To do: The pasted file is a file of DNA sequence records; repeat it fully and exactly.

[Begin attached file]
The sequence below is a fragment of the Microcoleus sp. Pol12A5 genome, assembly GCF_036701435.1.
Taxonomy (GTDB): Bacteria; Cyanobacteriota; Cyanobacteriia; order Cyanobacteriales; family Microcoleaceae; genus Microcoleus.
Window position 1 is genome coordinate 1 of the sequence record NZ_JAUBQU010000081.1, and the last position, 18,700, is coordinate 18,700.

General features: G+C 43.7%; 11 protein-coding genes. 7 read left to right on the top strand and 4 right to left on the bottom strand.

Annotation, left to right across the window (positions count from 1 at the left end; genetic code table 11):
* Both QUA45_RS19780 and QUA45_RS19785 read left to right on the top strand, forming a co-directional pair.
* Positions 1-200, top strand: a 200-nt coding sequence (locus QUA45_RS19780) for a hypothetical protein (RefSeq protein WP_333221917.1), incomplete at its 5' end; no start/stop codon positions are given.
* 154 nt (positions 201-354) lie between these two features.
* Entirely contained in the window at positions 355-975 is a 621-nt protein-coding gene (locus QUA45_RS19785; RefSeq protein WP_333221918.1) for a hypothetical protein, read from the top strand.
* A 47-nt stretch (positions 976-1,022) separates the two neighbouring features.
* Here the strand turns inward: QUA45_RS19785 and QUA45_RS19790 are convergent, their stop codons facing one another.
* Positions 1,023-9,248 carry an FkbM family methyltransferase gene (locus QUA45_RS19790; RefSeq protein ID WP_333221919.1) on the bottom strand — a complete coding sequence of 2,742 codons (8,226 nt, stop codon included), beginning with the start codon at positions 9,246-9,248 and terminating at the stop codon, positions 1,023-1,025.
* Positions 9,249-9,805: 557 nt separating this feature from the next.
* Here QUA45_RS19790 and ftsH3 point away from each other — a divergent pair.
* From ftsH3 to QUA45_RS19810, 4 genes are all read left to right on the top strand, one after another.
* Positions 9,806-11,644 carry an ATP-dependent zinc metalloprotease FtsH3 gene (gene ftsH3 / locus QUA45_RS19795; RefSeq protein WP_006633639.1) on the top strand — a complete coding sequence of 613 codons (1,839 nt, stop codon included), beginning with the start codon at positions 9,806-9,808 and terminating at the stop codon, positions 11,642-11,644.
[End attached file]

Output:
The sequence below is a fragment of the Microcoleus sp. Pol12A5 genome, assembly GCF_036701435.1.
Taxonomy (GTDB): Bacteria; Cyanobacteriota; Cyanobacteriia; order Cyanobacteriales; family Microcoleaceae; genus Microcoleus.
Window position 1 is genome coordinate 1 of the sequence record NZ_JAUBQU010000081.1, and the last position, 18,700, is coordinate 18,700.

General features: G+C 43.7%; 11 protein-coding genes. 7 read left to right on the top strand and 4 right to left on the bottom strand.

Annotation, left to right across the window (positions count from 1 at the left end; genetic code table 11):
* Both QUA45_RS19780 and QUA45_RS19785 read left to right on the top strand, forming a co-directional pair.
* Positions 1-200, top strand: a 200-nt coding sequence (locus QUA45_RS19780) for a hypothetical protein (RefSeq protein WP_333221917.1), incomplete at its 5' end; no start/stop codon positions are given.
* 154 nt (positions 201-354) lie between these two features.
* Entirely contained in the window at positions 355-975 is a 621-nt protein-coding gene (locus QUA45_RS19785; RefSeq protein WP_333221918.1) for a hypothetical protein, read from the top strand.
* A 47-nt stretch (positions 976-1,022) separates the two neighbouring features.
* Here the strand turns inward: QUA45_RS19785 and QUA45_RS19790 are convergent, their stop codons facing one another.
* Positions 1,023-9,248 carry an FkbM family methyltransferase gene (locus QUA45_RS19790; RefSeq protein ID WP_333221919.1) on the bottom strand — a complete coding sequence of 2,742 codons (8,226 nt, stop codon included), beginning with the start codon at positions 9,246-9,248 and terminating at the stop codon, positions 1,023-1,025.
* Positions 9,249-9,805: 557 nt separating this feature from the next.
* Here QUA45_RS19790 and ftsH3 point away from each other — a divergent pair.
* From ftsH3 to QUA45_RS19810, 4 genes are all read left to right on the top strand, one after another.
* Positions 9,806-11,644 carry an ATP-dependent zinc metalloprotease FtsH3 gene (gene ftsH3 / locus QUA45_RS19795; RefSeq protein WP_006633639.1) on the top strand — a complete coding sequence of 613 codons (1,839 nt, stop codon included), beginning with the start codon at positions 9,806-9,808 and terminating at the stop codon, positions 11,642-11,644.